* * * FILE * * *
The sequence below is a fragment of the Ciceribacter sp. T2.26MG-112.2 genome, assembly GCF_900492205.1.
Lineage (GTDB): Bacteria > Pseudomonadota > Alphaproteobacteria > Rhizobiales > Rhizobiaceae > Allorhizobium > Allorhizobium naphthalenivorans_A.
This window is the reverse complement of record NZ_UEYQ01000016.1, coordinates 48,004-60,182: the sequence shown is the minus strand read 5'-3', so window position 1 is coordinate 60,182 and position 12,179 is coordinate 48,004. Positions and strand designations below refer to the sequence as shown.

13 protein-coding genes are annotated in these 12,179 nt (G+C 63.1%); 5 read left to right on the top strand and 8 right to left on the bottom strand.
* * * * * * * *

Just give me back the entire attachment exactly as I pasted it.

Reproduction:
The sequence below is a fragment of the Ciceribacter sp. T2.26MG-112.2 genome, assembly GCF_900492205.1.
Lineage (GTDB): Bacteria > Pseudomonadota > Alphaproteobacteria > Rhizobiales > Rhizobiaceae > Allorhizobium > Allorhizobium naphthalenivorans_A.
This window is the reverse complement of record NZ_UEYQ01000016.1, coordinates 48,004-60,182: the sequence shown is the minus strand read 5'-3', so window position 1 is coordinate 60,182 and position 12,179 is coordinate 48,004. Positions and strand designations below refer to the sequence as shown.

13 protein-coding genes are annotated in these 12,179 nt (G+C 63.1%); 5 read left to right on the top strand and 8 right to left on the bottom strand.